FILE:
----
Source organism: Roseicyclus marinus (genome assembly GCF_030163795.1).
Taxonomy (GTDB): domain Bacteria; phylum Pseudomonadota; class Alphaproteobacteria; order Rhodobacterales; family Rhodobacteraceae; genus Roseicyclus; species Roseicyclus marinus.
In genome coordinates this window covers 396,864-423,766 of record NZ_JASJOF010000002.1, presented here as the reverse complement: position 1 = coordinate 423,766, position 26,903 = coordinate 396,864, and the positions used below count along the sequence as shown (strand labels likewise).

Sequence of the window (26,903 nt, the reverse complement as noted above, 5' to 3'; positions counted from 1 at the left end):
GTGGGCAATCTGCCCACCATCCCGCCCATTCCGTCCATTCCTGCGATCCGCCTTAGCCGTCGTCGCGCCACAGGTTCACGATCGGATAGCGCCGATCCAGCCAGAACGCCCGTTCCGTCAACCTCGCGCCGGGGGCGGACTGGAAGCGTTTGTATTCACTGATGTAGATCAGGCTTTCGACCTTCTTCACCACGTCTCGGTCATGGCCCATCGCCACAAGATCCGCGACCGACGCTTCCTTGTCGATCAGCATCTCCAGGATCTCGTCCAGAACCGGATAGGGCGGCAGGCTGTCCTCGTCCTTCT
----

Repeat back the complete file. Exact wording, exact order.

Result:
Source organism: Roseicyclus marinus (genome assembly GCF_030163795.1).
Taxonomy (GTDB): domain Bacteria; phylum Pseudomonadota; class Alphaproteobacteria; order Rhodobacterales; family Rhodobacteraceae; genus Roseicyclus; species Roseicyclus marinus.
In genome coordinates this window covers 396,864-423,766 of record NZ_JASJOF010000002.1, presented here as the reverse complement: position 1 = coordinate 423,766, position 26,903 = coordinate 396,864, and the positions used below count along the sequence as shown (strand labels likewise).

Sequence of the window (26,903 nt, the reverse complement as noted above, 5' to 3'; positions counted from 1 at the left end):
GTGGGCAATCTGCCCACCATCCCGCCCATTCCGTCCATTCCTGCGATCCGCCTTAGCCGTCGTCGCGCCACAGGTTCACGATCGGATAGCGCCGATCCAGCCAGAACGCCCGTTCCGTCAACCTCGCGCCGGGGGCGGACTGGAAGCGTTTGTATTCACTGATGTAGATCAGGCTTTCGACCTTCTTCACCACGTCTCGGTCATGGCCCATCGCCACAAGATCCGCGACCGACGCTTCCTTGTCGATCAGCATCTCCAGGATCTCGTCCAGAACCGGATAGGGCGGCAGGCTGTCCTCGTCCTTCT